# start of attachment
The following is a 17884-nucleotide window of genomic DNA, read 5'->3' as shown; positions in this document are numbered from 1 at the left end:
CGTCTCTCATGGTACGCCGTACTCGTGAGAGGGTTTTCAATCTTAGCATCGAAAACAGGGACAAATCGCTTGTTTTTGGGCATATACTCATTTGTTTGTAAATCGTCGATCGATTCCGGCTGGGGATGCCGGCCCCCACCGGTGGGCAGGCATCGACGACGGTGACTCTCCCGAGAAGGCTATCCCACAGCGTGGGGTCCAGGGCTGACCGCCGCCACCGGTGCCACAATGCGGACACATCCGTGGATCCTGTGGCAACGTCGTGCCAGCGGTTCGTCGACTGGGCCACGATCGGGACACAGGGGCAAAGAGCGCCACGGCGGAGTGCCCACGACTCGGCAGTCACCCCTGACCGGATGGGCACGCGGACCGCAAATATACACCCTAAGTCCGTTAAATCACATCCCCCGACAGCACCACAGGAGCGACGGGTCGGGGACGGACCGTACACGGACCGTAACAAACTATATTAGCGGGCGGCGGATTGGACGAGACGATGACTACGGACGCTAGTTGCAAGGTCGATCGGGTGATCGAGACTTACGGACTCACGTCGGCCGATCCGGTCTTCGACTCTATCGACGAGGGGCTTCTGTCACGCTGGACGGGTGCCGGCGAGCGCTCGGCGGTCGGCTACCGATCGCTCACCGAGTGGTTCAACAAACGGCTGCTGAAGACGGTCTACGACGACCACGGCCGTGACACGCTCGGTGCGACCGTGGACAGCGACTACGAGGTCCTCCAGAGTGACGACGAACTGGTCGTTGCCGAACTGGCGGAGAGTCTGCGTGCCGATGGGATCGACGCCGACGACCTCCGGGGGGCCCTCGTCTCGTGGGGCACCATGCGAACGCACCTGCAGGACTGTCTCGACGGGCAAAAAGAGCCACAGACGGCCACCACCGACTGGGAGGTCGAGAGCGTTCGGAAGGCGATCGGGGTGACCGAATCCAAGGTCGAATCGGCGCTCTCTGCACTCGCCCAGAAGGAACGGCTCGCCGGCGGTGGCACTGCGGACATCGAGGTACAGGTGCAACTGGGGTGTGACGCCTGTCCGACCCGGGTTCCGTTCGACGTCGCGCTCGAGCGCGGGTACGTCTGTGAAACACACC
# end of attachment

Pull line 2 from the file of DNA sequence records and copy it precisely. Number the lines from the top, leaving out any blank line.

CGTCTCTCATGGTACGCCGTACTCGTGAGAGGGTTTTCAATCTTAGCATCGAAAACAGGGACAAATCGCTTGTTTTTGGGCATATACTCATTTGTTTGTAAATCGTCGATCGATTCCGGCTGGGGATGCCGGCCCCCACCGGTGGGCAGGCATCGACGACGGTGACTCTCCCGAGAAGGCTATCCCACAGCGTGGGGTCCAGGGCTGACCGCCGCCACCGGTGCCACAATGCGGACACATCCGTGGATCCTGTGGCAACGTCGTGCCAGCGGTTCGTCGACTGGGCCACGATCGGGACACAGGGGCAAAGAGCGCCACGGCGGAGTGCCCACGACTCGGCAGTCACCCCTGACCGGATGGGCACGCGGACCGCAAATATACACCCTAAGTCCGTTAAATCACATCCCCCGACAGCACCACAGGAGCGACGGGTCGGGGACGGACCGTACACGGACCGTAACAAACTATATTAGCGGGCGGCGGATTGGACGAGACGATGACTACGGACGCTAGTTGCAAGGTCGATCGGGTGATCGAGACTTACGGACTCACGTCGGCCGATCCGGTCTTCGACTCTATCGACGAGGGGCTTCTGTCACGCTGGACGGGTGCCGGCGAGCGCTCGGCGGTCGGCTACCGATCGCTCACCGAGTGGTTCAACAAACGGCTGCTGAAGACGGTCTACGACGACCACGGCCGTGACACGCTCGGTGCGACCGTGGACAGCGACTACGAGGTCCTCCAGAGTGACGACGAACTGGTCGTTGCCGAACTGGCGGAGAGTCTGCGTGCCGATGGGATCGACGCCGACGACCTCCGGGGGGCCCTCGTCTCGTGGGGCACCATGCGAACGCACCTGCAGGACTGTCTCGACGGGCAAAAAGAGCCACAGACGGCCACCACCGACTGGGAGGTCGAGAGCGTTCGGAAGGCGATCGGGGTGACCGAATCCAAGGTCGAATCGGCGCTCTCTGCACTCGCCCAGAAGGAACGGCTCGCCGGCGGTGGCACTGCGGACATCGAGGTACAGGTGCAACTGGGGTGTGACGCCTGTCCGACCCGGGTTCCGTTCGACGTCGCGCTCGAGCGCGGGTACGTCTGTGAAACACACC